The Spectrum: Don’t burn out before you get the chance to shine

Isabella Soto, Columnist

This essay is part of The Spectrum, a forum in our Opinion section for marginalized voices to share their perspectives. To submit a piece for The Spectrum or discuss story ideas, please email [email protected].

Quite a lot has changed in the past two years of my life. I started college. I moved into a dorm and made friends. I joined clubs. I was assaulted. I took on internships. I ended a long-term, long-distance relationship. I joined executive boards. And it goes without saying that as a woman of color with immigrant parents, I was profoundly affected — and continue to be affected — by the presidential election and its fallout in ways I didn’t expect. It also goes without saying that I’m living a pretty different life than when I walked through Weber Arch as a starry-eyed freshman in September 2015. But along the way I never felt compelled to seek out any sort of counseling or help because I didn’t feel something was traditionally “wrong” with me.

The way I learned to understand my own mental health was in that it only made sense to take action if something was “wrong.” And I don’t use “wrong” to make it seem like living without mental illness is “right” by any means. I use it in the sense that in order to seek out resources and support, I had to be unable to function normally. Sure, I felt fatigued and my attention span was giving me grief, but as far as I knew it was business-as-usual for a college student.

Northwestern students happen to be some of the most high-stress, high-functioning people I’ve ever met. We juggle internships in Chicago while taking a full course load and holding positions in student organizations. We casually drop how little we’ve slept, or eaten or how many extra shots of espresso we had to add to our drink at Norbucks in the morning to push through the day. I say “we” because I’m not free from this either. It’s easy to sit back and assume this is normal — this is college! This is #MyTrueNorthwestern! But it is a dangerous assumption to carry and an even more dangerous behavior to normalize.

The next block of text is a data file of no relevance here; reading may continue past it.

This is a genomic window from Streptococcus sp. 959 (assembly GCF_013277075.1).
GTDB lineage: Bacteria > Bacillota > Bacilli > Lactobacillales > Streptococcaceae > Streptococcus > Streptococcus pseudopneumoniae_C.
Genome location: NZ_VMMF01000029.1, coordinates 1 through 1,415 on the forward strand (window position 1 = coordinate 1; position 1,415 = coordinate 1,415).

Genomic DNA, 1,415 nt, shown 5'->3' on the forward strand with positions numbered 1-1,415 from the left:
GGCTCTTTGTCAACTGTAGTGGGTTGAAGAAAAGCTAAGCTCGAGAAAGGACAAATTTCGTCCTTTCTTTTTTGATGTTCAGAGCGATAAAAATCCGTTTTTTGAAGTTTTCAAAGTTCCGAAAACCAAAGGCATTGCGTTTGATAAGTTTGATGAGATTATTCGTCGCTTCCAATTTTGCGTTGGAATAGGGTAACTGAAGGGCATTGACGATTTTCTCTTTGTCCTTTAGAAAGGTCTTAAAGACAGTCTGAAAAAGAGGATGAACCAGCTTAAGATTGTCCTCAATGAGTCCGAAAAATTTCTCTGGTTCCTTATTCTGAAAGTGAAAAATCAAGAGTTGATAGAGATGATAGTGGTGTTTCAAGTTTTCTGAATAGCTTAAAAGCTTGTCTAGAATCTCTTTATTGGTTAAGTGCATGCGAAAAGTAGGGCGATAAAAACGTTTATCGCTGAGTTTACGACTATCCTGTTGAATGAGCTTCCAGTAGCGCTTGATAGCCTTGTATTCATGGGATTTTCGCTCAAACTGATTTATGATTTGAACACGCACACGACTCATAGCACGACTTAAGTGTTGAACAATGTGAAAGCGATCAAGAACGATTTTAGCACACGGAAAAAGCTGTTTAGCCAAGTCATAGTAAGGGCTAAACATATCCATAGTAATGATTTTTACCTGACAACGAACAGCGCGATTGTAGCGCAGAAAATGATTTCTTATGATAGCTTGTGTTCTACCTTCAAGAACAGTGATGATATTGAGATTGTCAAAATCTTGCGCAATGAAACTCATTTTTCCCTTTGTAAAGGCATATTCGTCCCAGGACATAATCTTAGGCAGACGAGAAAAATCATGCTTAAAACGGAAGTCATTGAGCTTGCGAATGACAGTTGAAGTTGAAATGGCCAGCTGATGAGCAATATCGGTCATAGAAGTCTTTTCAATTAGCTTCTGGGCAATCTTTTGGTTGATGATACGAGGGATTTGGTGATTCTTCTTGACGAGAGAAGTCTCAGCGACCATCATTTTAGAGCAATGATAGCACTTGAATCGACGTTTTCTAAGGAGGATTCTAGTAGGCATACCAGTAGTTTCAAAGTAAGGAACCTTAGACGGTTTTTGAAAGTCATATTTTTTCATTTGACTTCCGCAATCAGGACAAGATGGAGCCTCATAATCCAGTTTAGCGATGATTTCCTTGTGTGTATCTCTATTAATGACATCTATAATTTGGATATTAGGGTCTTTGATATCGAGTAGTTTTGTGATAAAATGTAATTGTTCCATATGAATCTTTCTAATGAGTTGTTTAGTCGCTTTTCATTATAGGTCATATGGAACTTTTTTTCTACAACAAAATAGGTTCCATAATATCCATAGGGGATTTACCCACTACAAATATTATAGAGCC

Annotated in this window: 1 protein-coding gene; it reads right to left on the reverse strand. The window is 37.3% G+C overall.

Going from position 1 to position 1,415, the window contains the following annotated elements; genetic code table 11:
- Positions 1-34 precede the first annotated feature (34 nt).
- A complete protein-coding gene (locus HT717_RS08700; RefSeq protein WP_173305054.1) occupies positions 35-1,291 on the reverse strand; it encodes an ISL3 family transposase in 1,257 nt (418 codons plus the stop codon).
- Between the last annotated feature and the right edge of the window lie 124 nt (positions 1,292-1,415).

On NU time, two years seem like an eternity. The fast-paced nature of the quarter system often forces us to think of traumatic events or life disruptions as limited to those 10 weeks, destined to disappear once finals end. But trauma doesn’t work like that. Calling it by a different name doesn’t make it go away. Neither does sweeping it under the rug or willing it away because you have an exec board meeting to attend. It builds and seeps into your life in insidious ways. In my experience, it made things like connecting emotionally with others all the more difficult — something I attributed to simply not having time to get closer to people. I told myself the fatigue was from my classes and lack of sleep, as was the sudden drop in my attention span. But even in the summer, when I was supposed to be resting, it didn’t go away. It wasn’t until I sat down and processed everything with a professional that I managed to look at it all from the outside in and discover exactly what was going on.

This isn’t a call to drop everything in the name of self-care — unless that’s your particular brand of focusing on yourself and your health. Nor is it a call to say everyone should go seek out help from a mental health professional. Not everyone has access to mental health care and counseling, and therapy is an expense that many cannot afford as a student. But in my experience, students put their commitments before their own well-being, not recognizing that you can’t give your all to an organization or group effort when you are not feeling your fullest self to begin with. We often don’t examine why we may not be feeling like ourselves at times. Maybe we’re afraid to ask ourselves the tough questions or just haven’t learned how to speak to ourselves in that way. One thing I know is that if we keep up this dangerous cocktail of stress and continue to ignore the moments when we need to take a step back, we’re setting ourselves up to burn out before we get a chance to truly shine outside of NU’s campus.

Isabella Soto is a Medill junior. She can be contacted at [email protected] If you would like to respond publicly to this column, send a Letter to the Editor to [email protected] The views expressed in this piece do not necessarily reflect the views of all staff members of The Daily Northwestern.